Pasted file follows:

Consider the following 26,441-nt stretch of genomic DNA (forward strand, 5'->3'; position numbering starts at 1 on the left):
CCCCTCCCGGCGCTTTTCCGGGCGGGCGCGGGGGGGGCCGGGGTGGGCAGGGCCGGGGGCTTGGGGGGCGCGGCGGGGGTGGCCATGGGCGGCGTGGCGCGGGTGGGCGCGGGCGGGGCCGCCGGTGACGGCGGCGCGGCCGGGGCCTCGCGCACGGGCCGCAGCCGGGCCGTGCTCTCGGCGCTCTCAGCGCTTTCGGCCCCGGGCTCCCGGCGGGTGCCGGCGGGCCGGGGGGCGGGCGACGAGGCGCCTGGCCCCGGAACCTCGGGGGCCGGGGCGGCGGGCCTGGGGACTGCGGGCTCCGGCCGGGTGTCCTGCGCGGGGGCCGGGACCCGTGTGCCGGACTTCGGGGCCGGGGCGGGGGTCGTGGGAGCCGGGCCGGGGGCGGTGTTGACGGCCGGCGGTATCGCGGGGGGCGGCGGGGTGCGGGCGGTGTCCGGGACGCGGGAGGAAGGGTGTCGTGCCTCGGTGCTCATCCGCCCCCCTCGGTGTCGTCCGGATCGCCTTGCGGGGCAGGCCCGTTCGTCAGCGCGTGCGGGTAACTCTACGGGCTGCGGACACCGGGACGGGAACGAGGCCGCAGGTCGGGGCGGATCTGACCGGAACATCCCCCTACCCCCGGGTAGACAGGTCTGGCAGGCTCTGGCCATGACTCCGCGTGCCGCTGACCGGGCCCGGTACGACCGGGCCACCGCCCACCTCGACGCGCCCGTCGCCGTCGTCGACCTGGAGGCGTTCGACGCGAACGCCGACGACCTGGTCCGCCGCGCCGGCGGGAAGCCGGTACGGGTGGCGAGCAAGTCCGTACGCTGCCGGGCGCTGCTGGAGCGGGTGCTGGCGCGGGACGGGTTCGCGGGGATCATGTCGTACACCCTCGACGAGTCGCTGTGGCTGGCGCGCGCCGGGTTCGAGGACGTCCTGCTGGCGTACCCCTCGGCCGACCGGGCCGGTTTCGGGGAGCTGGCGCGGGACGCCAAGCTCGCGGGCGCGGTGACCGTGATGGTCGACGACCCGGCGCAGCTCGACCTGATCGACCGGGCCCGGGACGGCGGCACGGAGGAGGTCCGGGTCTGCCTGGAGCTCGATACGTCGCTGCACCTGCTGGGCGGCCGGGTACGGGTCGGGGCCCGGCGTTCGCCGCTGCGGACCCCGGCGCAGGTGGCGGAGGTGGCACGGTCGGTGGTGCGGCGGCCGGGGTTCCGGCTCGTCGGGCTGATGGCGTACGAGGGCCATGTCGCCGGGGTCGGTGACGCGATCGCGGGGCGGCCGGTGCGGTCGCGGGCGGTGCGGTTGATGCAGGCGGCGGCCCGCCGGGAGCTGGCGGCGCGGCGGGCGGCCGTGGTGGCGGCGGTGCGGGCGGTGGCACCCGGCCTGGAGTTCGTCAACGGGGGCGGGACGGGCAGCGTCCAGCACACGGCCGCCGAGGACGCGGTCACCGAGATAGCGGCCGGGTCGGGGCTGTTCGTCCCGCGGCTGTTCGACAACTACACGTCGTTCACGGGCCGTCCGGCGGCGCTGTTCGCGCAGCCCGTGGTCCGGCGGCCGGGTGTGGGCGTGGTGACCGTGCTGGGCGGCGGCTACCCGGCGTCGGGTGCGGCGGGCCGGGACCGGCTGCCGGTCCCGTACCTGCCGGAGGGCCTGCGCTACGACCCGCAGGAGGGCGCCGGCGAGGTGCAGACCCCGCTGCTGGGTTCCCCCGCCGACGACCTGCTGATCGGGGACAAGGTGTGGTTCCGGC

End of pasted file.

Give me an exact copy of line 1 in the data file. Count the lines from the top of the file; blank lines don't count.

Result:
Consider the following 26,441-nt stretch of genomic DNA (forward strand, 5'->3'; position numbering starts at 1 on the left):